I have addressed the problems of making binary allocation decisions based on a single type of indicator – either being completely in or out of the market. In the real world we face continuously shifting probabilities rather than clear black and white states. The focus should be on creating a model for a systematic, gradual adjustment between risk-on strategies, that create exceptional return in bull markets under low volatility and risk-off assets, like cash or bonds. When the time is right, we can allocate to strategies on the other side of the spectrum, that thrive under volatile conditions, which are often accompanied by falling equity prices or choppy market moves.
Developing a simple yet balanced combination of indicators
Using several indicators (or different levels of signal strength in individual indicators) from fundamental and technical strategies could make allocation decisions fluid by assigning a score to the technical and fundamental market conditions to calculate exposures and adjust them continuously. This is a great solution when running a large pool of capital with a high powered algorithmic solution.
As an individual investor, I am also going down this path, but try to balance granularity with simplicity in execution. I want to avoid the high cost and practical complications of all too many adjustments.
As a simple analogy, I am using the idea of a traffic light on both the technical and the fundamental side and add a worst case stop loss:
- Green: gives the all-clear to maximize profits in good times. This condition is met about 75% of the time and justifies maximum exposure to the most risky strategies.
- Yellow: shows a deterioration in market conditions leading to a reduced portfolio exposure
- Red: rings the alarm bells and triggers a move to safety
- Re-entry from Red to Green: many systematic strategies obsess about entry criteria for no real reason – under the meta strategy framework being in the market is simply the default position. Exposure can be increased at any time a warning signal is reversed. As the golden cross has such a good track record (85% of entries lead to positive trades in a 60-day /275- day moving average crossover strategy), I consider it the all-in entry point even if fundamentals are still yellow or red – these are often slow in signaling after bear market bottoms when equity prices tend to improve much faster than economic conditions.
Technical indicators of different type and sensitivity are layered to form the first traffic light:
- Green: no technical warning
- Yellow: the most sensitive signal is triggered in any indicator (I use 2 different types of technical indicators each with 2 sensitivity stages – as I describe in the next post)
- Red: the least sensitive signal is triggered in any indicator
- Stop Loss Trigger: if all indicators signal red at the same time, then I move to safe assets in any case as a safety precaution.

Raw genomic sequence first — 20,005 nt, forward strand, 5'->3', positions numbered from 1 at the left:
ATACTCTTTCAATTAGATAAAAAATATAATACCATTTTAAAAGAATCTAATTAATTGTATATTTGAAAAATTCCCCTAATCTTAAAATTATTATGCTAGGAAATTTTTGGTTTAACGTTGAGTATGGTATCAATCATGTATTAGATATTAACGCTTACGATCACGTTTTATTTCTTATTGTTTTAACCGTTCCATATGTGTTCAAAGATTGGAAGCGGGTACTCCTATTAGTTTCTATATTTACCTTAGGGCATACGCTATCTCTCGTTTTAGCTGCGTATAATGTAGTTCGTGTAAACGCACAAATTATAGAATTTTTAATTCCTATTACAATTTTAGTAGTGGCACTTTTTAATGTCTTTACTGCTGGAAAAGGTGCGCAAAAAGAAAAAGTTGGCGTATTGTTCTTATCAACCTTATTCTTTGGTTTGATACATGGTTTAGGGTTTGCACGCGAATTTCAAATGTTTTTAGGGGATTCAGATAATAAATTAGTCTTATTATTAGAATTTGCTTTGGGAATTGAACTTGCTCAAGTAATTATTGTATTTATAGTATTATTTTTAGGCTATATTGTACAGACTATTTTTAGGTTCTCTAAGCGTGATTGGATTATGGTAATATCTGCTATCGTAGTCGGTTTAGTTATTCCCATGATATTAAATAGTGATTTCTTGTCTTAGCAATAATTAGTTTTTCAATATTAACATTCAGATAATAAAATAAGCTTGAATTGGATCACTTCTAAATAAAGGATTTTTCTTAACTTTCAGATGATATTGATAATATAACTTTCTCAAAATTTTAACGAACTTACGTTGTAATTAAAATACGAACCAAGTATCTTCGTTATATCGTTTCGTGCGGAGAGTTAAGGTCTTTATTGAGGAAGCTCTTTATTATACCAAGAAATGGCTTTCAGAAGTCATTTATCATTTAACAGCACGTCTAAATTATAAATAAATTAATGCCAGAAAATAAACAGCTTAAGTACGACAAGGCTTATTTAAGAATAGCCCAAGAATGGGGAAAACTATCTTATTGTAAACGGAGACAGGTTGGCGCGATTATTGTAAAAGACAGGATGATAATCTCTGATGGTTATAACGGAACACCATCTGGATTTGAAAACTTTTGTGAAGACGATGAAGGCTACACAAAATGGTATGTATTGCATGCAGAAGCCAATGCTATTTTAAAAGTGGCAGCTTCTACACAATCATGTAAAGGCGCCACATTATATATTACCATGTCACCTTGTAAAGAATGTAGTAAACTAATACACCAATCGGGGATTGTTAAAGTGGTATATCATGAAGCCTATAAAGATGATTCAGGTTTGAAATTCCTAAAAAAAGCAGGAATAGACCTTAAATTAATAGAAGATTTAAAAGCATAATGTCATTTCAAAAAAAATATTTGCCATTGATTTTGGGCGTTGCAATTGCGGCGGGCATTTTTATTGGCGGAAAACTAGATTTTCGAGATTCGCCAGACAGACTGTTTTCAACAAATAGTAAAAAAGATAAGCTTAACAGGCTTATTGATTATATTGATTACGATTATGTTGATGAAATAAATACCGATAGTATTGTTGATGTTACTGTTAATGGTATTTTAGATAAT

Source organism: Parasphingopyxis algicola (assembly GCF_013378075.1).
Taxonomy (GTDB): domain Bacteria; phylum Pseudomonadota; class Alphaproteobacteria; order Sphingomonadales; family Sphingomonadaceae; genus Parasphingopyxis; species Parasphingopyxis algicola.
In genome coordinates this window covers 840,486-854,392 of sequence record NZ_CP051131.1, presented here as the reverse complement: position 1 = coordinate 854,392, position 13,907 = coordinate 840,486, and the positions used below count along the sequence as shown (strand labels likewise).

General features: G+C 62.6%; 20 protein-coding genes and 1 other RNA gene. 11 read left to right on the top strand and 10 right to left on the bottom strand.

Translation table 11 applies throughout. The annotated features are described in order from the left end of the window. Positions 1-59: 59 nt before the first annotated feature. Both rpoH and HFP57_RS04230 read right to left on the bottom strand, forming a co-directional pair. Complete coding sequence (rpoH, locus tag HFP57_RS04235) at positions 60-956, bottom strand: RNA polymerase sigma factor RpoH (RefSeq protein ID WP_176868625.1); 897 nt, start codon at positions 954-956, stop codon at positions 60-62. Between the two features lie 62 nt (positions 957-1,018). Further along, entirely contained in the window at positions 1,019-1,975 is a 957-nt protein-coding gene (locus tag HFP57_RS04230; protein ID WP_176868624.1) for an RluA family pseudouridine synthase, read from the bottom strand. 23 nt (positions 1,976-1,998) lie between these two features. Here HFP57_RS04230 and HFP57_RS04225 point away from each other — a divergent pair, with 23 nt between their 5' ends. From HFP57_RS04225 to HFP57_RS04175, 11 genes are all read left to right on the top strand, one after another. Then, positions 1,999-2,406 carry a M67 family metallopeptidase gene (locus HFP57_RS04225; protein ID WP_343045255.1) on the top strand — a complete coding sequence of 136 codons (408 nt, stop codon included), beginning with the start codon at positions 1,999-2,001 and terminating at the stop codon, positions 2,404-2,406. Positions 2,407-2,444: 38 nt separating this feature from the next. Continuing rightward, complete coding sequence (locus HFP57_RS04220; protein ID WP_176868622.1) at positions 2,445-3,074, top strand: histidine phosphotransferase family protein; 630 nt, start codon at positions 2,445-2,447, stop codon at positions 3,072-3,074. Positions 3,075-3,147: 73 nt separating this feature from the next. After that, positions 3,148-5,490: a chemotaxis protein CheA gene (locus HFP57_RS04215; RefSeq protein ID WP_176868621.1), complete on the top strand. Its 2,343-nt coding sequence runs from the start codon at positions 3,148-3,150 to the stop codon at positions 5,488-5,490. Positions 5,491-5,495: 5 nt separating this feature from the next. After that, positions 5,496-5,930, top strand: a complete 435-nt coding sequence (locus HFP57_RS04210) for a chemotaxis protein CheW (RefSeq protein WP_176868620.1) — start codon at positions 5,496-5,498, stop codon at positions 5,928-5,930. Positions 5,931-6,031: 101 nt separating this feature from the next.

Fundamental indicators filter the technical signals:
- Green: the majority of my main economic indicators give the all-clear
- Yellow: the earliest leading economic indicators turn negative and many other leading indicators deteriorate towards their alarm points
- Red: the main leading indicators trigger an alarm
The state of economic fundamentals now determines how strongly I weight my technical score to time the move between leveraged long exposure to net short:
In essence the support of fundamental warnings gives a technical signal a higher probability of being correct. When economic conditions deteriorate, technical warnings are taken more and more seriously and cause different allocation decisions.
- Fundamental Green: I largely ignore technical yellow signals, except to pause taking on new positions until conditions return to green and to reduce exposure to very risky strategies (e.g. short volatility). A more aggressive approach could also be justified and view these corrections as a good opportunity to increase risk as they are most likely to be temporary and stop loss triggers are fairly close – this is where art meets science in investing. When technical red conditions are met, I move 50% of portfolio exposure to safe assets.
- Fundamental Yellow: I treat technical yellow signals as red signals and reduce exposure to my risky strategies by 50%. When red conditions are met, I reduce exposure further to 25% risky / 75% safe assets.
- Fundamental Red: technical yellow signals trigger my stop loss and I move to safe assets as a precaution. With technical red conditions in place, I look to implement bear market strategies going short equities or long volatility.
This template gives me a clear course of action with a priority to aggressive exposure at the most opportune time and a quick switch to continually decreased risk when market conditions get worse. A worst case stop loss will get me out with my capital largely intact.
The beauty is, that we can integrate any type of indicator we find useful and allocate capital to any strategy we are particularly attracted to – as long as we understand its performance characteristics under different market conditions.
The simplest way to use the system would be to buy a S&P 500 ETF and reduce its position size by moving to cash in several stages according to the model.
The particular indicators I use for my own portfolio are up next.